The researchers didn't ask girls about having sex, but instead looked at "markers" of sexual activity after vaccination against the sexually transmitted human papillomavirus, or HPV. Specifically, they examined up to three years of records on whether girls had sought birth control advice; tests for sexually transmitted diseases or pregnancy; or had become pregnant.
Very few of the girls who got the shots at age 11 or 12 had done any of those over the next three years, or by the time they were 14 or 15. Moreover, the study found no difference in rates of those markers compared with unvaccinated girls.
The study involved nearly 1,400 girls enrolled in a Kaiser Permanente health plan in Atlanta. Results were published online Monday in Pediatrics.
Whether vaccination has any influence on similar markers of sexual activity in older teens wasn't examined in this study but other research has suggested it doesn't.
The study is the first to use medical outcomes data to examine consequences of HPV vaccination and the results are "comforting and reassuring," said lead author Robert Bednarczyk, a researcher at Kaiser and Emory University. Both institutions paid for the study.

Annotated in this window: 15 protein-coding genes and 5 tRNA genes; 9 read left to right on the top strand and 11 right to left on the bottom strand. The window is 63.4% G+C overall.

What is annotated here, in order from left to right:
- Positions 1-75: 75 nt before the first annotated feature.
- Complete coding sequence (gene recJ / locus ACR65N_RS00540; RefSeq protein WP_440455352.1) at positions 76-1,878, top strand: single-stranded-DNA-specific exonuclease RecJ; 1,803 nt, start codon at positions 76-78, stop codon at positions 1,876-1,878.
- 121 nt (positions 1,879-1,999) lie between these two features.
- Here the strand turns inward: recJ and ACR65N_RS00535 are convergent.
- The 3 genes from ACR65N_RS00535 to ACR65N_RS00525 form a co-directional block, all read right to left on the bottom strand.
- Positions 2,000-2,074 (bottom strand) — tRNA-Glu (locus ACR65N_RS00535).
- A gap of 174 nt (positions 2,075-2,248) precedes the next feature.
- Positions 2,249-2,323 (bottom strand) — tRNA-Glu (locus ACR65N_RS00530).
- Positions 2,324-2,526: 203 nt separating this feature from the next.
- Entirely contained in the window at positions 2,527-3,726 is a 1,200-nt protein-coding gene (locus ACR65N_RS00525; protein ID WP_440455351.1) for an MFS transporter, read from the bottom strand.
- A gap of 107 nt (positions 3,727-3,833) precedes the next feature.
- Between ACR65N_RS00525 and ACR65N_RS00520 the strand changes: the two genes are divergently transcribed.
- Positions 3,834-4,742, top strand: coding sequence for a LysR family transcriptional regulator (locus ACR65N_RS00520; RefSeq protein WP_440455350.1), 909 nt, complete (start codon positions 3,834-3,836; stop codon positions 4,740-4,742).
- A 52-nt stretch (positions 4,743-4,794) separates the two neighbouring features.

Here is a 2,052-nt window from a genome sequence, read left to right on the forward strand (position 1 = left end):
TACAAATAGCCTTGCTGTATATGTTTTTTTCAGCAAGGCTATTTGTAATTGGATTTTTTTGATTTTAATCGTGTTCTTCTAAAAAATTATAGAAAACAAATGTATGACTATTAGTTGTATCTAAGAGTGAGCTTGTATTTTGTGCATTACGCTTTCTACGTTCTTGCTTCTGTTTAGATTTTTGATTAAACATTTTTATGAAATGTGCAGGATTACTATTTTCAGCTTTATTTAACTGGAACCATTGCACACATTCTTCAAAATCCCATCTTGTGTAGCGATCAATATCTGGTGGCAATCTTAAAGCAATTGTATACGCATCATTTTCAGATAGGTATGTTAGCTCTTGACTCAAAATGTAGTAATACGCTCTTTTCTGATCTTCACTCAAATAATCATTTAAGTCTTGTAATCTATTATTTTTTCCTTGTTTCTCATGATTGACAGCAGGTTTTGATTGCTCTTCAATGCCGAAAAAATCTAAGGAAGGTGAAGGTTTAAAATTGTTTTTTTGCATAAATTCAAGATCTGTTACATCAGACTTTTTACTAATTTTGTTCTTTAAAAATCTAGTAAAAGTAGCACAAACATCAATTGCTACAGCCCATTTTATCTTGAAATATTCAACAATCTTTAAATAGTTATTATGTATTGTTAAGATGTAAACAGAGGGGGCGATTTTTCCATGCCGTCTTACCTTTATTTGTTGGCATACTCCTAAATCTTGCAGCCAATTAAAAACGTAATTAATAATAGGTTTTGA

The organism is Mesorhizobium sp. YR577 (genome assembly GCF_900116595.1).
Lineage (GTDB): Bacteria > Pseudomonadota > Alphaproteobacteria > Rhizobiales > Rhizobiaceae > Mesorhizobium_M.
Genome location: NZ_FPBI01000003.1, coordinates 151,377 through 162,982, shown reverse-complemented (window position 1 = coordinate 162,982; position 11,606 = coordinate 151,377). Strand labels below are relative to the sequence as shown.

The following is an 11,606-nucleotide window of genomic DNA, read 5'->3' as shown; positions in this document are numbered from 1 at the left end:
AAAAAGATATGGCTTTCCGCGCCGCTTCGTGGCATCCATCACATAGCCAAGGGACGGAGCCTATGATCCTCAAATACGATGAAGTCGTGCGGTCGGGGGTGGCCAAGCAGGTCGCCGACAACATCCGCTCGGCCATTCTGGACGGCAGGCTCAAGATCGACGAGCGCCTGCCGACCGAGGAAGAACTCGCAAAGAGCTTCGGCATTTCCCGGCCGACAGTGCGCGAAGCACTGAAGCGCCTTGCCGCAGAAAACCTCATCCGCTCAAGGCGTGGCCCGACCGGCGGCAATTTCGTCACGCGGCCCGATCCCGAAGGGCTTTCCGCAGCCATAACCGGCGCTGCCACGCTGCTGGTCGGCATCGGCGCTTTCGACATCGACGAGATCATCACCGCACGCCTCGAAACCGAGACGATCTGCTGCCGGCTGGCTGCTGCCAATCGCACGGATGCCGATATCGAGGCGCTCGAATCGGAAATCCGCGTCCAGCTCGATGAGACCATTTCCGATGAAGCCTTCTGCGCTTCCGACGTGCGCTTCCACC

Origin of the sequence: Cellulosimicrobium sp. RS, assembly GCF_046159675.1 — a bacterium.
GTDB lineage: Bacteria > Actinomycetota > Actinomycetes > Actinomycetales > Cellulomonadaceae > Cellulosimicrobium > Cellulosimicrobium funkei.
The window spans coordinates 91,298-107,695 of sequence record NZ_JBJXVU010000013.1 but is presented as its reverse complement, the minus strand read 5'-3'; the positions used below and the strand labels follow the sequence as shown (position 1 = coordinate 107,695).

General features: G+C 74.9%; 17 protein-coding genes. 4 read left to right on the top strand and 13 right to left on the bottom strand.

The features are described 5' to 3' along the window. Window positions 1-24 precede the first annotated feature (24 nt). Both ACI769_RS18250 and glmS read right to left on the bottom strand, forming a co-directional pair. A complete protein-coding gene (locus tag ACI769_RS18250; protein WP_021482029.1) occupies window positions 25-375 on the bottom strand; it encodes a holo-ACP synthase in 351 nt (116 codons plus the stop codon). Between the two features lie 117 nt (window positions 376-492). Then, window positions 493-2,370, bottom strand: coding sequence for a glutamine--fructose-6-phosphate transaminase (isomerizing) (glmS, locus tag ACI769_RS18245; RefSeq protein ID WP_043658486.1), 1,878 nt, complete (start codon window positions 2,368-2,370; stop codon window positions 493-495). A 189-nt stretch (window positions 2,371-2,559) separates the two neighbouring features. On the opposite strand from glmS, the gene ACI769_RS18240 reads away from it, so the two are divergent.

HPV is the leading cause of cervical cancer and also has been linked with anal and oral cancers in women and men.
The federal Centers for Disease Control and Prevention and the American Academy of Pediatrics recommend HPV shots for girls and boys at age 11 or 12, before they have ever had sex. Three doses are generally recommended over six months.
Some parents have raised concerns that the shots "are a license to have sex," but the study bolsters evidence against that concern, said Dr. Elizabeth Alderman, an adolescent medicine specialist at The Children's Hospital at Montefiore in New York City. She was not involved in the study.
A CDC study published in January suggested that the shots don't promote sexual activity among older girls, but it relied on self-reporting, at ages 15 to 24. That's a less reliable method than the new study, Alderman said. She has been a paid speaker for Merck & Co., which makes one of the two HPV vaccines sold in the United States, but said she has no current financial ties to the company.
In the new study, at least 90 per cent of vaccinated and unvaccinated girls did not seek pregnancy tests, chlamydia tests or birth control counselling, markers that were considered surrogates for sexual activity during up to three years of follow-up. Two in each group became pregnant. Chlamydia, a common sexually transmitted disease, was diagnosed in one vaccinated girl and three unvaccinated girls.
Three of the study's four co-authors reported having done previous research funded by Merck.
American Academy of Pediatrics: http://www.aap.org
HPV vaccination: http://1.usa.gov/1tgXtd
AP Medical Writer Lindsey Tanner can be reached at http://www.twitter.com/LindseyTannerSuggest a correction